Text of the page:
The new year marked a special kind of transition for American history lovers, as Kay Jorgensen, longtime owner-editor of the Civil War News, announced her pending retirement. Following nearly 30 years as the voice of the Civil War community, Jorgensen has sold the publication to Atlanta-based artillery expert Jack Melton, who also took over the Civil War News’s sister publication, The Artilleryman, earlier in the year.
Although the Civil War News will continue in its current, beloved format — a mix of current events, book reviews, event listings and other tidbits that appeal to a broad cross-section of the history-loving public — the lack of a Jorgensen at the helm will nonetheless constitute an emotional departure.
“I wanted to retire because almost my whole adult life I have lived by deadlines,” said Jorgensen.
The origins of Civil War News can be traced to suburban Philadelphia and Boston, where Kay and the late Pete Jorgensen, respectively, grew up surrounded by historic sites, instilling in them a lifelong love of the subject matter. The pair met as journalism graduate students at Boston University and married a year later. For five years after graduation, Kay worked a number of journalism gigs — daily newspaper reporter, college English department instructor and newspaper advisor and summer weekly newspaper reporter — and Pete as a weekly editor and corporate publications director, while they sought a newspaper to buy and oversee.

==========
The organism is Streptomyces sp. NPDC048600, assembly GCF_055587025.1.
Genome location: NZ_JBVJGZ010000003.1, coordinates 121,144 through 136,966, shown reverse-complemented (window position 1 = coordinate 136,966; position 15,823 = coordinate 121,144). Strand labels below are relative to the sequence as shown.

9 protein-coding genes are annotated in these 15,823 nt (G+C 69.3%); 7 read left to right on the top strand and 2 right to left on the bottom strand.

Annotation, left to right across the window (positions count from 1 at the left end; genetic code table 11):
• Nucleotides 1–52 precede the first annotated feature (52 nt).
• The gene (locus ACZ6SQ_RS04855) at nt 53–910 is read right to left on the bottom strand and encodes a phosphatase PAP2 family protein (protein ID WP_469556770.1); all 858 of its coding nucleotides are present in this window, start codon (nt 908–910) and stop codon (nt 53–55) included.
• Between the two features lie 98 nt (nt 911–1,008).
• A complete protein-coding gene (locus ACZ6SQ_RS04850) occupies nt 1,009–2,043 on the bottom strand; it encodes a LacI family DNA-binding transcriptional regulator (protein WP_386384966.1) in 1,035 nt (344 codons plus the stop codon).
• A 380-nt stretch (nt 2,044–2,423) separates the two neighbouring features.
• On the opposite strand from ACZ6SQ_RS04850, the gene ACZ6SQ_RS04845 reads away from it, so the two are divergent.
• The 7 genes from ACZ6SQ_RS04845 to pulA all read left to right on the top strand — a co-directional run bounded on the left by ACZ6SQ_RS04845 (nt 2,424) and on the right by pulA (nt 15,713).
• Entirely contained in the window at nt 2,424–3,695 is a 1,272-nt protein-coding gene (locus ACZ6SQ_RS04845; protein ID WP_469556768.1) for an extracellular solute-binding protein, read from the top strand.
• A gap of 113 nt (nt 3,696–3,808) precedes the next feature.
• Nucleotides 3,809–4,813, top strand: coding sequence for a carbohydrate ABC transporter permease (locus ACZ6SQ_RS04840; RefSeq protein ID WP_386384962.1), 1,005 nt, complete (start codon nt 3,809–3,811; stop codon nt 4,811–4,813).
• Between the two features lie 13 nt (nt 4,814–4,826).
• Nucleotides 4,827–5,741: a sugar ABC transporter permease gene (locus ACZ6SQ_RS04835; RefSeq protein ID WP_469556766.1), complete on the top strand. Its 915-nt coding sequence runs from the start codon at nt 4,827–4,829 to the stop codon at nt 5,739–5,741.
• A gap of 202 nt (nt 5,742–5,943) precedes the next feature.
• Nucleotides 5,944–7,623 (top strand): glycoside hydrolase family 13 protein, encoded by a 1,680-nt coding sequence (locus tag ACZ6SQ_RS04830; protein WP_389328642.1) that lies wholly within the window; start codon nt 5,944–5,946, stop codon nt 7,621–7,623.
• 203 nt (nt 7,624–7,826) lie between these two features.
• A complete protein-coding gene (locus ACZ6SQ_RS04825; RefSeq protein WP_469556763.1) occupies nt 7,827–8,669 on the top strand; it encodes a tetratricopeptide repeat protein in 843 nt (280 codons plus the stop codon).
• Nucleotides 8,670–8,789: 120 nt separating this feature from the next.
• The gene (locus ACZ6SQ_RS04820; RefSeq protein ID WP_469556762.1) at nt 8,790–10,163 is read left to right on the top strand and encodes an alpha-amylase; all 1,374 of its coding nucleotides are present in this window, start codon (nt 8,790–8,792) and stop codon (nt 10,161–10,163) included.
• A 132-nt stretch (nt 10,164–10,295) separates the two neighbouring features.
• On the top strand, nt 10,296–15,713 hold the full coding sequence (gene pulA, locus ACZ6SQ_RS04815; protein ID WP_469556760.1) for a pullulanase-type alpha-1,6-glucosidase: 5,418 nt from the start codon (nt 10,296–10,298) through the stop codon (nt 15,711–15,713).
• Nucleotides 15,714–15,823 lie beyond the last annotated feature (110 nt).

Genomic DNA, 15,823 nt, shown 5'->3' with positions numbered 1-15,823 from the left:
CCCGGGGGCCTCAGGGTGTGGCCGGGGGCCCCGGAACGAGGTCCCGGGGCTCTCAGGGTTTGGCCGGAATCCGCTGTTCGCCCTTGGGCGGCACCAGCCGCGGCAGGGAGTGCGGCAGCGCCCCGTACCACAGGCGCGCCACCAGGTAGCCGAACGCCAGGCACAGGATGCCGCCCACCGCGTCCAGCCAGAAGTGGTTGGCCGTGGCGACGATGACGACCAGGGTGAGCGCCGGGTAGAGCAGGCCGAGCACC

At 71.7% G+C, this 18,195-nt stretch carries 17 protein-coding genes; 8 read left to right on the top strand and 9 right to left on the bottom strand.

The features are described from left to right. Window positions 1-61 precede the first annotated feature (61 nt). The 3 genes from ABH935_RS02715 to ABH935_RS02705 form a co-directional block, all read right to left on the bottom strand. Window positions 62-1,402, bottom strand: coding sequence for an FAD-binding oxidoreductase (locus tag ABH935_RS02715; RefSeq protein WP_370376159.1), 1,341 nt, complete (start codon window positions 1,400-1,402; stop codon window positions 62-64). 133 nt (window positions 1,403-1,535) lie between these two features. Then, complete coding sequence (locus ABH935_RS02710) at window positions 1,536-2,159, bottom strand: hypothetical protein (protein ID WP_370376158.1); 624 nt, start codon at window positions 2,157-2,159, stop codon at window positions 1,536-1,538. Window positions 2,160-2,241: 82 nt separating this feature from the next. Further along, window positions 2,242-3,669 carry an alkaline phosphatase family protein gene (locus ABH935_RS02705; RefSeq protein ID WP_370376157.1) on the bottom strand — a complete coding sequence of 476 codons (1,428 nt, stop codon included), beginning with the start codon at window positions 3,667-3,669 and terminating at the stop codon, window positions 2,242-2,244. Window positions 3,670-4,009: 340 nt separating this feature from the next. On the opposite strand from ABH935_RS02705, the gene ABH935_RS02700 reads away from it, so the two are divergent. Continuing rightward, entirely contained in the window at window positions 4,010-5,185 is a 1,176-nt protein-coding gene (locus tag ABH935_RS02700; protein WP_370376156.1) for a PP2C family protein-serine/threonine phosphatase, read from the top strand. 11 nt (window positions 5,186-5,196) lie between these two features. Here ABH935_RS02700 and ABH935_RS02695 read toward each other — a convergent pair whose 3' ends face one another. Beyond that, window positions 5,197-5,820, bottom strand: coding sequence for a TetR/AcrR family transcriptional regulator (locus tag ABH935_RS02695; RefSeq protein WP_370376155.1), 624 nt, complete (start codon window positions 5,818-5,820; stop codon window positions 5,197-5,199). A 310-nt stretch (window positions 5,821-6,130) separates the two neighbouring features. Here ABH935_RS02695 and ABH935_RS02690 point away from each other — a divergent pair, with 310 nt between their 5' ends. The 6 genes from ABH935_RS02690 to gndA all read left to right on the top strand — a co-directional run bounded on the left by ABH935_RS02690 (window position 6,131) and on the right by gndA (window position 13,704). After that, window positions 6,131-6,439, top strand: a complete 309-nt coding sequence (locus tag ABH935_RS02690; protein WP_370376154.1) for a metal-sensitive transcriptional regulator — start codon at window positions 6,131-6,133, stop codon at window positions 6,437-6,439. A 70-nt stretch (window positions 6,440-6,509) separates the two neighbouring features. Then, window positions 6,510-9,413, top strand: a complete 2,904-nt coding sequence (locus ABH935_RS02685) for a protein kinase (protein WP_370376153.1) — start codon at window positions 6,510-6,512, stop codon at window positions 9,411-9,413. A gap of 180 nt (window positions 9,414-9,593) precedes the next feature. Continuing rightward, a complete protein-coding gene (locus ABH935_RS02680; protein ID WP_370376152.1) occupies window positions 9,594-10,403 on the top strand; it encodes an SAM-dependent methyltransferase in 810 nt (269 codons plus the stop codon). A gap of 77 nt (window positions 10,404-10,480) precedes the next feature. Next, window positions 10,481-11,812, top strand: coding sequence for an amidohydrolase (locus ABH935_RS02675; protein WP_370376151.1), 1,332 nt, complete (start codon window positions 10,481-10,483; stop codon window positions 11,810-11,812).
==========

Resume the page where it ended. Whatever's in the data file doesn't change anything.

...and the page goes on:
They acquired their first publication, a weekly newspaper in suburban Boston, in 1969, which gradually grew to become a chain of six similar titles. A decade later, inspired by Pete’s enthusiasm for artillery, they founded The Artilleryman magazine. After selling their weekly titles in 1986, they purchased the Civil War Book Exchange from founder Mike Cavanaugh. After evaluating the viability of a book review–only publication and deciding that they genuinely missed the news business, the Jorgensens launched Civil War News as a current events newspaper “for people with an interest in the Civil War today” in April 1989.
“We aimed from the beginning to have content that reflected the many interests in the Civil War community — ‘cross-fertilization,’ Pete called it — with special emphasis on books and historic preservation,” Jorgensen recalled. “We aimed at readers much like ourselves who cared about and read about history; visited sites; attended seminars, tours and events; collected; took part in living history; and otherwise followed their Civil War interests.”
The second issue of Civil War News featured stories and photos from Jekyll Island, Ga., where the iconic movie Glory was being filmed and where, serendipitously, the Jorgensens had a vacation home. The publication soon took the shape readers still recognize, with familiar bylines beginning to appear regularly, and gradually became a voice and resource for the entire community. Reporters researching their own stories would reach out to Jorgensen for perspective — often with the same question: How many reenactors are there?
“I didn’t have a good answer, but I would tell them there was a much larger community [than just soldiers],” laughed Jorgensen. “Living historians include people portraying civilians, slaves, contrabands, Sanitary and Christian Commissions, nurses, clergy and many other nonmilitary figures.”
In something of a departure from the modern, 24-hour news cycle, Jorgensen pledges that she never trolled the Internet for items to include. “Our briefs came from news releases and newsletters sent to Civil War News and from readers who forwarded clippings, news tips and news links from their areas.”